A girlfriend of mine makes decision based on: “Which choice will disappoint the fewest people?”
Her question differs slightly from mine: “Which choice will make me feel the least guilty?”
Standing at a fork in the road is stressful. And for many of us, there is almost always a fork in our face.
I’ve been lucky. My worries haven’t included paying the rent, putting gas in the car, affording an upcoming doctor visit. But they’ve been tough choices just the same: How much do I work? Where do my kids go to daycare and school? What activities should they do? Where should we live?
I have found some salvation from decision-making stress. It’s the phrase: “You can have it all, but not all at once.” And it comes from the book Sequencing, By Dr. Arlene Cardozo.
Dr. Cardoza encourages women to look at life as a progression of ordered segments. There’s your professional work life, then concentrated child-rearing years (which may or may not involve some degree of work), then re-entry in a work world which balances career and a family with older kids. She realizes it’s not always cut and dry and she addresses lots of ways to reconcile work and parenting. But her point is—you can’t have it all, baby.
I interpret this as looking at life as a five-course meal, rather than an all-you-can-eat buffet. Rather than fill my plate with as much as I can stomach and feel horrible afterwards. I should savor each part of the meal individually, appreciating each part before moving on to the next.
I had lunch with a girlfriend and my nine-year-old son recently. My son was darling and chatty and she was happy to entertain him with questions. I tried to enjoy both their company, but instead I just sat there, tense and a little frustrated. I wanted to Talk, with a capital T… about jobs, marriages, our emotional states. I wanted to bond. And I needed to do it quickly, because I had a packed afternoon. I felt bitter that I couldn’t be connected friend involved, happy mommy at the same time.
Then I thought of that mantra: You can have it all, but not all at once.
I reminded myself that this sharing of lunch with a friend and a happy nine-year old was part of a special segment of my life. Granted, I wasn’t free and unencumbered. But I wasn’t working 50 hours/week so I got to have lunch. And I had neither screaming baby nor crabby, hung-over teenager next to me to ruin the hour completely. I would have liked to talk intimately between bites of salad, but I will get there. Maybe next week. Maybe in two years. Lunch with a nine-year old is a step in a long parenting journey. And I should change my attitude to embrace what I have versus lamenting what I don’t.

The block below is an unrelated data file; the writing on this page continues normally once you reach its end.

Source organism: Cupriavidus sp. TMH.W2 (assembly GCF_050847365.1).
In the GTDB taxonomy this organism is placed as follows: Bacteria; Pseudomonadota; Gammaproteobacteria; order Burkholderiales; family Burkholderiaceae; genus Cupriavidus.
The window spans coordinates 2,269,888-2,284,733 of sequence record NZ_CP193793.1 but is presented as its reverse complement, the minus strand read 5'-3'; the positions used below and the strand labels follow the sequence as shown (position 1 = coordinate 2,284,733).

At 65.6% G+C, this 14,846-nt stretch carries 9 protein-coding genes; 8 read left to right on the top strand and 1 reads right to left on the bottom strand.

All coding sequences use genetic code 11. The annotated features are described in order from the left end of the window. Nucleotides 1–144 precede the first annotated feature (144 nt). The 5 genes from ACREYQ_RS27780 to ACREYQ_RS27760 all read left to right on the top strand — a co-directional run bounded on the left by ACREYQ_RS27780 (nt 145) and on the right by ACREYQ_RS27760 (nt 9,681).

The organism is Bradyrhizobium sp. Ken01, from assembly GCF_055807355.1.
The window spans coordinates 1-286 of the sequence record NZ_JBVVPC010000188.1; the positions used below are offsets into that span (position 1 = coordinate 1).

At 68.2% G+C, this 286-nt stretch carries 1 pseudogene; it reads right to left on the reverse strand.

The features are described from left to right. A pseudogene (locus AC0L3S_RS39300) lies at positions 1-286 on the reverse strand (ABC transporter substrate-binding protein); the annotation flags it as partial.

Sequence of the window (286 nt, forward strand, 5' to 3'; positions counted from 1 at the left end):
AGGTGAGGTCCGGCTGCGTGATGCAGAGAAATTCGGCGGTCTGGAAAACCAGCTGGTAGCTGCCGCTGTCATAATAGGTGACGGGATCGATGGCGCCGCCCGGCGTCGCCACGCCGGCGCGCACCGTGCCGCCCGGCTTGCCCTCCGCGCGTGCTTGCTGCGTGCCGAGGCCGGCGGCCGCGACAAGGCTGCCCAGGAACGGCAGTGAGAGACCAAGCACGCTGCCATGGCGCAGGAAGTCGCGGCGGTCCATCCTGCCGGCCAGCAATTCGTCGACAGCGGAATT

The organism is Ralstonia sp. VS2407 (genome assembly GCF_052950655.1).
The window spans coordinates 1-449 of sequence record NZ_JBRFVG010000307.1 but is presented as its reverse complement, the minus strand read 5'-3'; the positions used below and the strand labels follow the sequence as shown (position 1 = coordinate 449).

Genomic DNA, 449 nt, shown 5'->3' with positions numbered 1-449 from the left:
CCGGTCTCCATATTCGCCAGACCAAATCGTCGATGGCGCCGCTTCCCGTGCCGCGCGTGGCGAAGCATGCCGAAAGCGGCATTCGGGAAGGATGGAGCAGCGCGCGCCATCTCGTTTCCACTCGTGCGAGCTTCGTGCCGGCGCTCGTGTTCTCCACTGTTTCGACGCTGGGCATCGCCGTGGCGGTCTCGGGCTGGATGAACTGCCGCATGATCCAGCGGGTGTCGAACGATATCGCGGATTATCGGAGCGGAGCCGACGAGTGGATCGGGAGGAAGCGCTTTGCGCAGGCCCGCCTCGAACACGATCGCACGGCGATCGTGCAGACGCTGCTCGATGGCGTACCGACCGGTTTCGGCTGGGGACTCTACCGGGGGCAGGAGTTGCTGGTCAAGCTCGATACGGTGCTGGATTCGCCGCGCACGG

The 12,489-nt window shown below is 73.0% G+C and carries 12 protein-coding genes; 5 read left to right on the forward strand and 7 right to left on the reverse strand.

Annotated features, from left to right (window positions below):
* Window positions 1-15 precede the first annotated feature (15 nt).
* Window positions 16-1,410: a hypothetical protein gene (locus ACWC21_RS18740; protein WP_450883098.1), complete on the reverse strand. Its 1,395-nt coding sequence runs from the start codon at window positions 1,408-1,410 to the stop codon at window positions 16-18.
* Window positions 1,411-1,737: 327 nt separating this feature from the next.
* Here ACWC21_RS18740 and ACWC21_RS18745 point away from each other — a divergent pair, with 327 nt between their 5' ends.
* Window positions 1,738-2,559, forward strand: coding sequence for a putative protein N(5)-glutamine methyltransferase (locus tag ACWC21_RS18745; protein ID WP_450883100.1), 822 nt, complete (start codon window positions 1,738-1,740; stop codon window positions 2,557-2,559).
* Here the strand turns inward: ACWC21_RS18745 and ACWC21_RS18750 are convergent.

I applied this mantra again recently when I took a part-time job where I’m working more hours than my current 10-hour/week gig. On the one hand, I’ll miss the time at home during the day; but the phase of diapers and Elmo has come to an end. And I wish I would be paid more. Maybe that happens in the stage when I don’t need a job with so much flexibility. So I’m happy. It’s the right thing for this time in my life. I do get stressed and worry that I coulda, woulda, shoulda. But I remind myself that life is a journey and to try to appreciate each segment for what it is.
That darn commercial for Enjoli perfume; “I can bring home the bacon” (work), “fry it up in a pan” (be the consummate mommy) and “never let him forget he’s a man” (and be a feisty wife as well) had a great melody; but in real life, combining parenting with anything means compromise.
Many of us picked up the idea somewhere that compromise wouldn’t be necessary—that we could, indeed, have it all. Our mothers fought for our right to fair employment. We were raised with goals of higher education, egalitarian marriage, co-parenting, rewarding careers. And so we feel if we don’t have it all, every day, we’re compromising. We’re inadequate. We haven’t achieved the tri-fecta of career satisfaction, joyful mommy-hood, and relationship ecstasy.
Thinking of life in segments, arranged in a way that gets us sanely through the journey of life, puts compromise in a better light. We’re not picking one thing over another. We’re not giving up dreams or goals. We’re putting things in an order and reminding ourselves that we will reach those goals, but may have to wait until this phase—raising babies and working around pre-school schedules, perhaps, or putting a spouse through school—is over.
Today I’m looking at my still-undone list of summer projects. I feel the stress creep into my body. I used to accomplish more. How did make it through graduate school if these days I cannot manage to “sort winter clothes” or “organize pre-school art projects?” This is the “raise three kids” phase. I’d rather watch them play baseball or be there to drive them to dance class than cross things off my household “to do” list.
I can do it all. But not all at once. This is not the “perfect house” stage. Maybe later. Or not.